Why Do Dogs Act So Stubborn Sometimes?


Do you often feel like your dog is deliberately ignoring you and just being stubborn? You’re not alone. Many people feel as if their dogs are stubborn and become frustrated, unsure of how to handle the situation and get their dog under control. Luckily, once you understand why your dog is acting “stubborn,” you can start to fix the problem and have a smoother relationship with your pup, who will finally listen to you more consistently and cause less frustration due to a perceived lack of listening on his part. Here are 7 reasons dogs act “stubborn” and how to handle the situation as a training opportunity to give your dog the best chance to be the dog you always hoped he would become.

#1 – He’s distracted

If you’ve only trained him in a distraction-free environment, your dog will think it’s only important to listen to you when there isn’t anything more interesting happening. It’s important to add in distractions a little bit at a time so that your dog understands that he needs to listen to you even when a squirrel dashes in front of him or you have guests over or if that mailbox smells especially interesting.

Once your dog has a good command of sit, for example, teach him how to sit with one distraction, such as turning on the television or having another person walk into the room. Gradually increase the number of distractions until he can ignore just about anything. As you slowly start to reward him for focusing on you instead of distractions, he will learn how to pay attention when you really need him to.

#2 – He only knows what you DON’T want him to do instead of what you DO want him to do

You’ve repeatedly tried to teach your dog not to jump on people – but have you showed him what to do instead? Instead of just discouraging your dog from doing bad behaviors, you need to give him a positive behavior to do instead. For example, teach him to sit or go to a special spot every time somebody knocks on the door or rings the doorbell. If he knows exactly what he should be doing, and gets rewarded for it, what motivation would he have for ignoring you?

#3 – The motivation isn’t enough

If you’re trying to train him using his regular kibble, maybe he isn’t interested enough in what you’re doing. Use a high-value treat that you ONLY give him during training sessions. Freeze dried meat, for example, broken into pea-sized pieces, may keep his attention better than regular kibble. Some dogs aren’t very motivated by treats at all and would be more excited about getting their favorite toy or a game of fetch as a reward for a positive behavior. Maybe your dog will be happiest with verbal praise and a scratch behind his ears. Try a wide variety of motivations and see what your dog gets the most excited about. This is what will keep him focused during training sessions.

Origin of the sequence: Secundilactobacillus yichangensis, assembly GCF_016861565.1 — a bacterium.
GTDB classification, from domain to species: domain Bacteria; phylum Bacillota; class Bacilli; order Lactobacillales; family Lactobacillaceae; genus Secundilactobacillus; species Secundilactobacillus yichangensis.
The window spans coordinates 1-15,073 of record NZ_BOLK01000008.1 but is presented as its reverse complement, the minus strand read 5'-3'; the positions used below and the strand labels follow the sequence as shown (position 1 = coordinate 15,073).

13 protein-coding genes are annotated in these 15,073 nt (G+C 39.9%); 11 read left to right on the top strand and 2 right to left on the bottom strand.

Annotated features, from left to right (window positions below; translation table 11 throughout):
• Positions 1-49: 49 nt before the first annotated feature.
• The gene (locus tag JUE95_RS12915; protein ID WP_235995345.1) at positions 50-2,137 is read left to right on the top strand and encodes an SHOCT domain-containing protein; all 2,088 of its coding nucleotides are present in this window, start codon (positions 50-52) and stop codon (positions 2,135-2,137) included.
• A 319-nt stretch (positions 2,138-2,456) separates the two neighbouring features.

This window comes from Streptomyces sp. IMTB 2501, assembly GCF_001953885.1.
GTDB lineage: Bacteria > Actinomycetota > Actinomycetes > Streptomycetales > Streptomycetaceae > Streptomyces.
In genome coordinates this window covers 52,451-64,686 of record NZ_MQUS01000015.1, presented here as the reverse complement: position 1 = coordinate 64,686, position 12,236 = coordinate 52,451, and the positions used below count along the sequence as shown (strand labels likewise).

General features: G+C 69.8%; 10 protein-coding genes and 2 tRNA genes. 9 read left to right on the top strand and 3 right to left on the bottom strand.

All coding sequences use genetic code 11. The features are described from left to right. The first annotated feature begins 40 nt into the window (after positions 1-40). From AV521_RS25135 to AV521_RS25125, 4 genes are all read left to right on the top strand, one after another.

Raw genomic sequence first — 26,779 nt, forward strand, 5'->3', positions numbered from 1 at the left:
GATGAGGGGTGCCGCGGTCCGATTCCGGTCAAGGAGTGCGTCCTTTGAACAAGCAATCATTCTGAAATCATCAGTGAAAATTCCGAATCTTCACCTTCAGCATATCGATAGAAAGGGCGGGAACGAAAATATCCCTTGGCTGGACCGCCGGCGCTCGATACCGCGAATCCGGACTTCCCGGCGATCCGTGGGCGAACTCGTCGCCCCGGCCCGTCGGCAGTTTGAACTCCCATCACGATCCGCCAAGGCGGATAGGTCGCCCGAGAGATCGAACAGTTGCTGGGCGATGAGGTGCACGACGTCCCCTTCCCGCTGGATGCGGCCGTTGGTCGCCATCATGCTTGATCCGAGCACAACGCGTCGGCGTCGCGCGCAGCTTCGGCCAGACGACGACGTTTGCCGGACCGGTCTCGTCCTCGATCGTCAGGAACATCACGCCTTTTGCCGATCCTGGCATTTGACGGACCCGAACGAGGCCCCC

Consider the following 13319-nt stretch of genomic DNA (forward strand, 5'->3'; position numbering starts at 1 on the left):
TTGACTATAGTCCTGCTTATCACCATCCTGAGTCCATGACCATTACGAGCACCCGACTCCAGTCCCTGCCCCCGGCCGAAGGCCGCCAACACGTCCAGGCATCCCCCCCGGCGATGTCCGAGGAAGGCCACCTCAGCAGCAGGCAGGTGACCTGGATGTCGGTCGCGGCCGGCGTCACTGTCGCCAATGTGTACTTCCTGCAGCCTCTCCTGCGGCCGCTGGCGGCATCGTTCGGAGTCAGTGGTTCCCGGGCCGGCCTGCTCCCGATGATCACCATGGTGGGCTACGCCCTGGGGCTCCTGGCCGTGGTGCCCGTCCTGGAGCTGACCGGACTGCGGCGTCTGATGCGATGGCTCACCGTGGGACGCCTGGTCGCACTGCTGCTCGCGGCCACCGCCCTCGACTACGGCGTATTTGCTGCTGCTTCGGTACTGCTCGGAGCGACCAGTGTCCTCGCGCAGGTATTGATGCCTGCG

#4 – He’s confused

If different members of the household are using different methods or commands to try to train him, he is likely to become confused as to which commands he should listen to and how to respond to each signal. Make sure every member of your household is using the same methods, commands, and cues to teach your dog the behavior expected of him. Consistency in having your dog follow the rules is important. If one family member lets the dog sneak into their bed or beg for food, he will be much more confused when others tell him he’s not allowed on the furniture and needs to stay from people while they’re eating.

#5 – He has too much energy

Many dogs that seem to be hyperactive actually aren’t getting enough exercise. Try increasing the frequency and intensity of your walks or playtime with your dog. Burning off his excessive energy may help him pay more attention to you when he isn’t bouncing off the walls from having too much pent up energy and no positive way to use up that energy.

#6 – He’s afraid of you

Punishing your dog for bad behavior will only make him fear you, and fear can contribute to a whole host of other problems. Yelling at your dog for peeing in the house might cause him to start submissively peeing out of fear, for example, which would counteract what you are trying to teach your dog. Punishing your dog can also lead to aggression, which is probably the last thing you want to encourage in your dog. Positive reinforcement has been proven far more effective in the long-term when training dogs.

#7 – He might have a hyperactivity disorder

If you’ve tried everything on this list and your dog is getting PLENTY of exercise, there is such a thing as hyperactivity disorder. It is a very rare diagnosis, though, so you’ll want to make sure you’ve tried everything else and given your dog enough exercise that he should be plenty tired. If your dog truly has a hyperactivity disorder, amphetamines can, counterintuitively, help them focus better, just as they do for humans with ADHD. If you think your dog has a hyperactivity disorder, speak to your vet for a diagnosis and possible prescription.

If nothing you try seems to help, it may be worth investing in a professional dog trainer in order to help you figure out the best way to communicate with your dog and show him the behaviors you expect.

(H/T: VetStreet, VCA Hospitals, Smart Dog University)

 

Like it.? Share it: